Even an extraordinary rendering of a space like this begins as little more than a sketch. The question is how that sketch will influence events, and ultimately, other people.

Even an extraordinary rendering of a space like this begins as little more than a sketch. The question is how that sketch will influence events, and ultimately, other people.

The atrium floats in a distant sky of gleaming glass. Smartly vectored light lances through side windows at captivating angles, the product of careful simulation and forethought long before the building ever met a hard-hatted construction worker. Terraced mezzanine levels offer glimpses of bustling life on floors above the ground without revealing specifics inside those suites. There’s a deceptively large spatial volume inside the structure belying its apparent shape seen from street level. Somehow it's bigger inside than outside, yet the echoing sound feels warm and inviting. The building engineers and designers and architects clearly took sound absorption and reflection into account so that this gleaming atrium could become a place where visitors slow down for a moment rather race across on their way to somewhere more important. The atrium is what's important; the atrium becomes it's own destination.

A visitor stands and turns in place, a smile on her face. She observes the light, she listens to the warm echoes, she sees how suited business people change their pace on their way to the elevators simply to breathe in the clear air of that big room. Filled with a measure of respect, with unspoken, deep appreciation for the artistry and craft that made this glorious space possible, she nods to herself and then to her companion. "It's really something, isn't it?" she says. "Beautiful."

"I love it," he says. "It's inspiring. Glorious, really."

"It is," she says, smiling, turning to appreciate the opposite ceiling corner.  "Want to get lunch?”

Ladies and gentlemen: that's all you get. If you're on the creative team who made this gleaming space, you’re ultimately sending two people on a lunch date. You've just kicked off a good afternoon for a couple you’ll likely never meet. It took two years for you to get the preliminary financing for this project; another eight months to get past initial design review. Then it took four years for permits and construction plans and building teams to actually dig the hole and erect the tower so that it could tickle the clouds above. Somebody made plans for a big opening day celebration, somebody strung a ribbon from one stanchion to another so a bunch of people in sharp suits could cut it with gleaming scissors. Tenants jockeyed with real estate brokers for months to fill the floors extending into the sky. Two weeks before it opened, engineers worked on floors twelve and fourteen to figure out what was wrong with the water pressure there. Your office still has terabytes of engineering data on slightly out of date hard drives that it's not sure what to do with, even as it’s fully aware that it already has properly protected data archived in the corporate cloud.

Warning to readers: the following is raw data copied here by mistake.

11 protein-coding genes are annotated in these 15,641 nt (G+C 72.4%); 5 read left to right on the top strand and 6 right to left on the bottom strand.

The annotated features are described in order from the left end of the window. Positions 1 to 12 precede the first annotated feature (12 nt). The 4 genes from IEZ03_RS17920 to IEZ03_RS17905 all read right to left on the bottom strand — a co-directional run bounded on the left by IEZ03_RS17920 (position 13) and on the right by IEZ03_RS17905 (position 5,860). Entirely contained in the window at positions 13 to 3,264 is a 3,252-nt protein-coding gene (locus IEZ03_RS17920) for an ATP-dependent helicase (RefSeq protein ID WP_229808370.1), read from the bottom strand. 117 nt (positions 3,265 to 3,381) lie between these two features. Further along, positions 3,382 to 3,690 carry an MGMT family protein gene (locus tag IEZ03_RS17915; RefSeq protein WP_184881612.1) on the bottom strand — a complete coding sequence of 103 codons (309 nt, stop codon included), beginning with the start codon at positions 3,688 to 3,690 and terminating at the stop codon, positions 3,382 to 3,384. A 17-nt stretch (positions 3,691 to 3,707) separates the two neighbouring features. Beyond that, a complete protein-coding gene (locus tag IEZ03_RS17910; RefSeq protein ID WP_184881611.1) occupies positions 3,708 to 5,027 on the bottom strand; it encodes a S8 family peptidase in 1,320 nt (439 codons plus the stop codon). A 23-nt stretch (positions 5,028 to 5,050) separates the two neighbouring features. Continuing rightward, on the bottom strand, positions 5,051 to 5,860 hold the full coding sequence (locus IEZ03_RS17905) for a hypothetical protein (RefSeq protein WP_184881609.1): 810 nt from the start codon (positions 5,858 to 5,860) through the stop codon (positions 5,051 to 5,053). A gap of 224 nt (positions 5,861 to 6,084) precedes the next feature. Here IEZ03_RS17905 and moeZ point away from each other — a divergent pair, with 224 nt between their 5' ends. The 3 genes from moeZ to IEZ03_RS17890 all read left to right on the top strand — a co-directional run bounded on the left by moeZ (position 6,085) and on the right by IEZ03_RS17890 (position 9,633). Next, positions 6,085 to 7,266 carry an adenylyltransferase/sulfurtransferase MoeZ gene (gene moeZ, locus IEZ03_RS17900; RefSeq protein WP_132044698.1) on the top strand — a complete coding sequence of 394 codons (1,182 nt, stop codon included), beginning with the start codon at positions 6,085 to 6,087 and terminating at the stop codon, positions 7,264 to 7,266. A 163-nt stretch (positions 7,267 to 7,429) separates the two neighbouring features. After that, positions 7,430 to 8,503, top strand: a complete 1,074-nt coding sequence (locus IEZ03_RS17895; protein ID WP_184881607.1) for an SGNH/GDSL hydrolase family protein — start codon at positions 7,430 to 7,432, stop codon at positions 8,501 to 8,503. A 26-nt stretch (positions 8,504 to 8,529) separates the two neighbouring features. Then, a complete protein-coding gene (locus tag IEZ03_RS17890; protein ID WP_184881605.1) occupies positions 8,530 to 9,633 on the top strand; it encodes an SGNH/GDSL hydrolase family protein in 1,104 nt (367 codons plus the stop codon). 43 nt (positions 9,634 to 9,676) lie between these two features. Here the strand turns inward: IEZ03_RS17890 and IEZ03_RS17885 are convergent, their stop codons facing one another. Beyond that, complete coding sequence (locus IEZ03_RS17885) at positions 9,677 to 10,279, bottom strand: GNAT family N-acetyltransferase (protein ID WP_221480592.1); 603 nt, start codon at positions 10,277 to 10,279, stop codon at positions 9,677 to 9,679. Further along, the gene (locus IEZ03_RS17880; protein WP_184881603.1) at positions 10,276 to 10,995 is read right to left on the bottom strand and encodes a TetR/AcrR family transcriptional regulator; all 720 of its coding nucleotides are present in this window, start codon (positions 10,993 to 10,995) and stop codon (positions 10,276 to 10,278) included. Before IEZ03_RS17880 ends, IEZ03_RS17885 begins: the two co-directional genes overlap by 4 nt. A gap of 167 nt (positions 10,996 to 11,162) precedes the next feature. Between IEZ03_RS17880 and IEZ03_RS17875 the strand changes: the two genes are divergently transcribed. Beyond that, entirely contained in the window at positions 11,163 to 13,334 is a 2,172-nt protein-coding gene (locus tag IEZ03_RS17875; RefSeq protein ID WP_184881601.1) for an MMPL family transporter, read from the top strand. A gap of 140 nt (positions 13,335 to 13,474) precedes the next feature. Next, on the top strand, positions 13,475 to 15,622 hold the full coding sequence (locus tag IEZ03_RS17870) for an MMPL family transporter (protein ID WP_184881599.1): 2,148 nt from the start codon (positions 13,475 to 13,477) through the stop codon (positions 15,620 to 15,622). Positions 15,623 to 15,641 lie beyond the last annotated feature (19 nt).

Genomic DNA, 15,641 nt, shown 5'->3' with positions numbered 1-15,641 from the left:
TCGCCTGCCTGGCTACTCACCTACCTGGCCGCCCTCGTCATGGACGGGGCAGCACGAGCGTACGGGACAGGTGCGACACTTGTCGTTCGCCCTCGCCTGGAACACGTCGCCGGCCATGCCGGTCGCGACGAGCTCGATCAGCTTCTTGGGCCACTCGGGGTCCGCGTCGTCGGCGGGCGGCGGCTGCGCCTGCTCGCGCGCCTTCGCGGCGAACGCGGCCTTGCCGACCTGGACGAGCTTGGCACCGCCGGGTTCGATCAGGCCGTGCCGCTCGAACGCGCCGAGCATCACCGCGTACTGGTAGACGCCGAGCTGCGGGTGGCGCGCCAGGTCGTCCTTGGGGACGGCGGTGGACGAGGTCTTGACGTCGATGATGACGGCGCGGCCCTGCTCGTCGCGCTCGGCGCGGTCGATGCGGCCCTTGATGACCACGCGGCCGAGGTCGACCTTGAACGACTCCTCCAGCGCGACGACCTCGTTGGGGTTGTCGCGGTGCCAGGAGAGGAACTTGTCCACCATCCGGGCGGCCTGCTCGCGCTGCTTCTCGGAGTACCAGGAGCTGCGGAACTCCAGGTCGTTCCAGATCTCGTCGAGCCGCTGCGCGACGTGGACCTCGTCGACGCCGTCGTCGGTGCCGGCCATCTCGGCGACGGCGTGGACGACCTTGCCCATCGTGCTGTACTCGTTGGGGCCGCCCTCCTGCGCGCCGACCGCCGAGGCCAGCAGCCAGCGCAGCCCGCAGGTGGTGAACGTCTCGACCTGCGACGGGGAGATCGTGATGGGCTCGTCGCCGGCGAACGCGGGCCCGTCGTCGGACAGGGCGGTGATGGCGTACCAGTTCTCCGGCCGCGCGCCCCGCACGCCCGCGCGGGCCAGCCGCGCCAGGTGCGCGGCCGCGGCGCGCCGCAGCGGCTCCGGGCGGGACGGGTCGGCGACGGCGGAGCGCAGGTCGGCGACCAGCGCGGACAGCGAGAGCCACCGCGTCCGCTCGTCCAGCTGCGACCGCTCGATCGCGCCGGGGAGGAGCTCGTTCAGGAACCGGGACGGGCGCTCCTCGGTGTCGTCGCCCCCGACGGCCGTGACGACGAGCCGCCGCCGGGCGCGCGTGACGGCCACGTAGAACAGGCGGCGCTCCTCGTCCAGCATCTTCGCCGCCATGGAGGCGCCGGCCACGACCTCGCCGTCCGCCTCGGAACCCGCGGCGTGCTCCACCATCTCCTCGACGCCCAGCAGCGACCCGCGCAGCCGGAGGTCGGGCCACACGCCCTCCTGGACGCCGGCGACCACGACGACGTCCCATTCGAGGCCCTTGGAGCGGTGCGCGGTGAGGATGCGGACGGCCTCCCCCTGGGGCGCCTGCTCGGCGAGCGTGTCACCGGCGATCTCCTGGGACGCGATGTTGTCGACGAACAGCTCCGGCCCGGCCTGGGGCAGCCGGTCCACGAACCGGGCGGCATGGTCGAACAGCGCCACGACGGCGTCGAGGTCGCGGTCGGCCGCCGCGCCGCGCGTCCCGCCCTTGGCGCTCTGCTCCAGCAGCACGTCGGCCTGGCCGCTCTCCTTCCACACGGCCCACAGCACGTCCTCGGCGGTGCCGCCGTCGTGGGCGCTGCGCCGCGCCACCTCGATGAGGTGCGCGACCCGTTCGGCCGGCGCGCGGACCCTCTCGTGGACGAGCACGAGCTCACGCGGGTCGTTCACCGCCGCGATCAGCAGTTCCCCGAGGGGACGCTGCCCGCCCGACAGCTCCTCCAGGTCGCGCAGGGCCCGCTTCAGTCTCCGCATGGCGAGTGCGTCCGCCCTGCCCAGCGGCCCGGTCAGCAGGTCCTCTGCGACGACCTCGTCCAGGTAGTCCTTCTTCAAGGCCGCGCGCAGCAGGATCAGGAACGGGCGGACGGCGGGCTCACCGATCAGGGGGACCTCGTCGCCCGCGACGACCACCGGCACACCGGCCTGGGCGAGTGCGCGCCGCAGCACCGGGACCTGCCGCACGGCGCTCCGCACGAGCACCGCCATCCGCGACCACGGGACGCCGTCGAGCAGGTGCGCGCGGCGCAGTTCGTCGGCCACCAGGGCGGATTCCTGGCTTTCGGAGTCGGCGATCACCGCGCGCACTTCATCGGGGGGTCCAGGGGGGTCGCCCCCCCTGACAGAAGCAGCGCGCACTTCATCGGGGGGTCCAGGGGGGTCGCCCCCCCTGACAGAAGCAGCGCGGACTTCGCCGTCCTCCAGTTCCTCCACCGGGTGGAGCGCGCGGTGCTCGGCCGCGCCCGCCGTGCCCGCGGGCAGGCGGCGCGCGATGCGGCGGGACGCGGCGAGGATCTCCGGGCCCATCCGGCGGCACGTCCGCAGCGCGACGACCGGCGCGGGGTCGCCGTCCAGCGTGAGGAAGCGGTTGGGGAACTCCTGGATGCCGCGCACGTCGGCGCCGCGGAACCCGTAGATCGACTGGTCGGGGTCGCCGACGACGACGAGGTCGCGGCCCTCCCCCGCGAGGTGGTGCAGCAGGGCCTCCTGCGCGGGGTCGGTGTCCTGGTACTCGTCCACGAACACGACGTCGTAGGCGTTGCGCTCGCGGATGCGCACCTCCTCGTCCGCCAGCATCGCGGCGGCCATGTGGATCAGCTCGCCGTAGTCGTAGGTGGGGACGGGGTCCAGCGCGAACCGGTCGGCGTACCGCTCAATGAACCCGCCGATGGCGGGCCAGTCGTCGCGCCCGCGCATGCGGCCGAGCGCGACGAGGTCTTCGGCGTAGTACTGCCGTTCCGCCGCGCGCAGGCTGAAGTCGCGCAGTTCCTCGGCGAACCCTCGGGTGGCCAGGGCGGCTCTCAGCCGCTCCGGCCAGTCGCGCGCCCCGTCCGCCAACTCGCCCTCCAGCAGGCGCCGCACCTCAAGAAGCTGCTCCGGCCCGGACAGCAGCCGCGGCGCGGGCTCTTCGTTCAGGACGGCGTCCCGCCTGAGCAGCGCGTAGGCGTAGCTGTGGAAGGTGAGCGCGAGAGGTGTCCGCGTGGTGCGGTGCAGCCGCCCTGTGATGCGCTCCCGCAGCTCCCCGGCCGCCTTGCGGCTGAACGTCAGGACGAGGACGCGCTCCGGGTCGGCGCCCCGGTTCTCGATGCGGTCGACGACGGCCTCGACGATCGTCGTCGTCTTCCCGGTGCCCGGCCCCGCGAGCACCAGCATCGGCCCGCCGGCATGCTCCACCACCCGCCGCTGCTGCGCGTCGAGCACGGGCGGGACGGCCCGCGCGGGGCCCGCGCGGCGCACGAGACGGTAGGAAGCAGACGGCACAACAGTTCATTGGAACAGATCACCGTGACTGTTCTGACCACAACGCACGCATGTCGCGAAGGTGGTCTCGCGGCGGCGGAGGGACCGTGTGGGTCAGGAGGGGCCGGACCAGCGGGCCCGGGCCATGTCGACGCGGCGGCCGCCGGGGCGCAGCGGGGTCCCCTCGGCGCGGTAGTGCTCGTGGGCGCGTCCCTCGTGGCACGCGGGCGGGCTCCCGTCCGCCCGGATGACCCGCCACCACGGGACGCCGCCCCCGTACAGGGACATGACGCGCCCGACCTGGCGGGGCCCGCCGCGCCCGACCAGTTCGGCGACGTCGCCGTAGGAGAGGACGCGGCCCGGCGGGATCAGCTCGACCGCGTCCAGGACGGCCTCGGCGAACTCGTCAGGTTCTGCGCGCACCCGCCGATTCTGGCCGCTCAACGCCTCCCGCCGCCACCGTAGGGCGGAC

Then, of course, there's the small drawing table in your spare bedroom at home where you sketched out the designs for that atrium with a number two pencil. Your infant daughter had woken one night at three in the morning, and in a haze you staggered in to check on her. Reflected silver light from Earth's moon crept into her bedroom through the gap between the curtains and the window frame, and in that moment you saw how light could sneak around corners and illuminate the vast atrium you were tasked to build in the city. By 3:15 your daughter had fallen asleep again and you were hunched over a scrap of paper perched on her changing table, slippers on your feet, scratchy skin and sleep-deprived eyes as you tried to resolve your thoughts and resolve your own doodles in the twilight. Later those doodles would follow you to your spare bedroom and your drawing table.

A few weeks later you had it all worked out in CAD/CAM software at the office, and your client’s appreciative smile at the concept doesn't even began to describe your private moonlit moment, something you'll carry forever. If the tower ultimately got built, that atrium would belong, heart and soul, to the bond between you and your daughter.

Nobody knows all of this, of course. Nobody knows the thousands of work hours from hundreds of people it took to bring the space to life. Years later, standing in that atrium, two friends on a mid-day walk look up in casual passing and marvel and smile. Then they go to lunch and speak of other things.

If you're lucky and successful as a creator, this may be one of the best compliments you ever get. Your work invests people in a feeling. It implies that there’s demonstrable competence and creativity successfully functioning in the world. Most creative work does not become the stuff of college courses, or day long conversations, or deep, impassioned considerations and banners and debates. Even the best work like your atrium exists along the periphery of most people's lives. But look: you made something that caused two people to stop in their tracks and look around and appreciate the space for just a moment. They smiled, shared something with each other that didn’t have to do with their ordinary lives, made a small memory, and carried on with their days, quietly enriched.

You changed their trajectory and you shaped their emotions, even if just for a moment. Now they're at lunch, together. In some small way you influenced their afternoon in a good way.

That means your efforts were not for nothing.

@michaelstarobin        or   

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